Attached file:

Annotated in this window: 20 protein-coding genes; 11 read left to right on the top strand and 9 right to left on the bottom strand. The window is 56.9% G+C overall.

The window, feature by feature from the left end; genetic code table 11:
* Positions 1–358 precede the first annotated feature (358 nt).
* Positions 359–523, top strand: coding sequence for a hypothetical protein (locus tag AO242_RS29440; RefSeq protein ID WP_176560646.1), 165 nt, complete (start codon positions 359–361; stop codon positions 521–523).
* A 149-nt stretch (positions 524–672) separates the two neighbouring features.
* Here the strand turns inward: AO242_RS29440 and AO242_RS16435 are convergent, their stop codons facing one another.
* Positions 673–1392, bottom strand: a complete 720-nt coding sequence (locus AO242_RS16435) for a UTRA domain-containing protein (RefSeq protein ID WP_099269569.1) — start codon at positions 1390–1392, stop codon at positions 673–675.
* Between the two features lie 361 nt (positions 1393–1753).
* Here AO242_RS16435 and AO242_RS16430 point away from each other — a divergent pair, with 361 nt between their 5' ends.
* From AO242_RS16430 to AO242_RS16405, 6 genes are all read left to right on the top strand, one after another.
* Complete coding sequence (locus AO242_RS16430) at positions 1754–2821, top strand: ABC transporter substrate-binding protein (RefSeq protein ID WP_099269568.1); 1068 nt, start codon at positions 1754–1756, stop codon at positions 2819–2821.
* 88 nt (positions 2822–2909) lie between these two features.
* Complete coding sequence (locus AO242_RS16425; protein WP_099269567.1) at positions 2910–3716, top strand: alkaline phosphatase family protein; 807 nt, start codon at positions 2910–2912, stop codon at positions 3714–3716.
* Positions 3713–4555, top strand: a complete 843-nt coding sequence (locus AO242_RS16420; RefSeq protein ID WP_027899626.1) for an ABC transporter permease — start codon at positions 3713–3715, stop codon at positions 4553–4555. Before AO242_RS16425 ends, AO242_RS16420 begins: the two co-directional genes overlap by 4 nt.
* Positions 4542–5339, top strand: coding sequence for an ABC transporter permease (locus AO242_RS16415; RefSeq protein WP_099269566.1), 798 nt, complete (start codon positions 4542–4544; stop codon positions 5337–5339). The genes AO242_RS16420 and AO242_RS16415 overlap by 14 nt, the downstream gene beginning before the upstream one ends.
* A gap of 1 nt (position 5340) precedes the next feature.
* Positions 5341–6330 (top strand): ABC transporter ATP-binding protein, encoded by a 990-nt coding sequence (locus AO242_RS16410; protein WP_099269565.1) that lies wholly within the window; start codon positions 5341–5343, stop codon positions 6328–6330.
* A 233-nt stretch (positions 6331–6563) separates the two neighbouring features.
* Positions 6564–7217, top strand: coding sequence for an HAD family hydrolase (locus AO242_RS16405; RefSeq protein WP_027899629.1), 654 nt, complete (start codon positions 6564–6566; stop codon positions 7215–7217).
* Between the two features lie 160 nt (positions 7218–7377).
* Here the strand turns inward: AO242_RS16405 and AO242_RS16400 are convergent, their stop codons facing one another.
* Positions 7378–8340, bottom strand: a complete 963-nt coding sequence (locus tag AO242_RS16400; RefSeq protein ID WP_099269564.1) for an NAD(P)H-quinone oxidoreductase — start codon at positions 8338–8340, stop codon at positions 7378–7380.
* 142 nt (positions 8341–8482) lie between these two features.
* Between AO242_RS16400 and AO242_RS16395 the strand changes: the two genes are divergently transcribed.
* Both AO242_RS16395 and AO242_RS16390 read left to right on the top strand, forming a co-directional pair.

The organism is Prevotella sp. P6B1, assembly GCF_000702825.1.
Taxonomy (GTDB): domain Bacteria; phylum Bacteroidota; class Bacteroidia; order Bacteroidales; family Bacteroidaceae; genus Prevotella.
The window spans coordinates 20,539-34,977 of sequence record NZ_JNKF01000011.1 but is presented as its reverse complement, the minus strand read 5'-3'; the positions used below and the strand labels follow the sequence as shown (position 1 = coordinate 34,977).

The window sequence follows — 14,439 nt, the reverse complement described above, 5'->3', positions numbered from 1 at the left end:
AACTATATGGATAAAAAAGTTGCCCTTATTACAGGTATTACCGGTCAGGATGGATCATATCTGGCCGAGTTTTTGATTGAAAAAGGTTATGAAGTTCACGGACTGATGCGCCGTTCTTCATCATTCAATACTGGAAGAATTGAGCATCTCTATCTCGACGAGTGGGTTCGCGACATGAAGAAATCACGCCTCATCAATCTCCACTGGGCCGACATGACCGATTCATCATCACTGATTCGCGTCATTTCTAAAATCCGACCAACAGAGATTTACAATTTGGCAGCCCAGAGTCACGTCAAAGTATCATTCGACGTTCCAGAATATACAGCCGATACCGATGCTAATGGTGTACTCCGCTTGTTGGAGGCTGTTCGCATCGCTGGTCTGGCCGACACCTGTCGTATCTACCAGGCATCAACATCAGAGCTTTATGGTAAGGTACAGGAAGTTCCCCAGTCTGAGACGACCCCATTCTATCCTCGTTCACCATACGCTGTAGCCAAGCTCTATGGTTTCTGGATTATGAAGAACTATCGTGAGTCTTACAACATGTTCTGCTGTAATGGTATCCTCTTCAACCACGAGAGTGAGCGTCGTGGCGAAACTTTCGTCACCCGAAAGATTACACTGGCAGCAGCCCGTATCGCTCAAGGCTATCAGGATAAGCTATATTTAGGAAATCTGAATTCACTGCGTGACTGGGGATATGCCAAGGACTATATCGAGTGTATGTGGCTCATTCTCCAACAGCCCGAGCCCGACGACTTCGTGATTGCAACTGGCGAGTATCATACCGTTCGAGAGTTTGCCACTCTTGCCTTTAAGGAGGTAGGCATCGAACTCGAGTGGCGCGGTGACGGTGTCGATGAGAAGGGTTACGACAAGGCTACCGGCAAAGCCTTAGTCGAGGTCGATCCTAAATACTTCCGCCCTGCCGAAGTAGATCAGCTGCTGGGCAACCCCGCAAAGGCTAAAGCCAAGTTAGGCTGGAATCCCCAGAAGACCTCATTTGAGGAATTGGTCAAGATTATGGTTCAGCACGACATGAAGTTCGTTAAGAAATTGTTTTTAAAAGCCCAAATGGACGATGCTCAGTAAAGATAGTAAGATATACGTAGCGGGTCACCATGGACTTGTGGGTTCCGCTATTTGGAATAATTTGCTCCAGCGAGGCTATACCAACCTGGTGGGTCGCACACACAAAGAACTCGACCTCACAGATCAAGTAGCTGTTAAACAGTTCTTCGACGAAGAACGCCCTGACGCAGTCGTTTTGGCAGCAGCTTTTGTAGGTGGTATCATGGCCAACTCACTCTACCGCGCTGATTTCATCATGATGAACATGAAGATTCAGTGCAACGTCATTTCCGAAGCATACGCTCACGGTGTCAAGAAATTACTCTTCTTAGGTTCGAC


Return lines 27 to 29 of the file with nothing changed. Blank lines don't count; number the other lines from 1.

Taxonomy (GTDB): domain Bacteria; phylum Bacteroidota; class Bacteroidia; order Bacteroidales; family Bacteroidaceae; genus Prevotella.
The window spans coordinates 20,539-34,977 of sequence record NZ_JNKF01000011.1 but is presented as its reverse complement, the minus strand read 5'-3'; the positions used below and the strand labels follow the sequence as shown (position 1 = coordinate 34,977).

The window sequence follows — 14,439 nt, the reverse complement described above, 5'->3', positions numbered from 1 at the left end: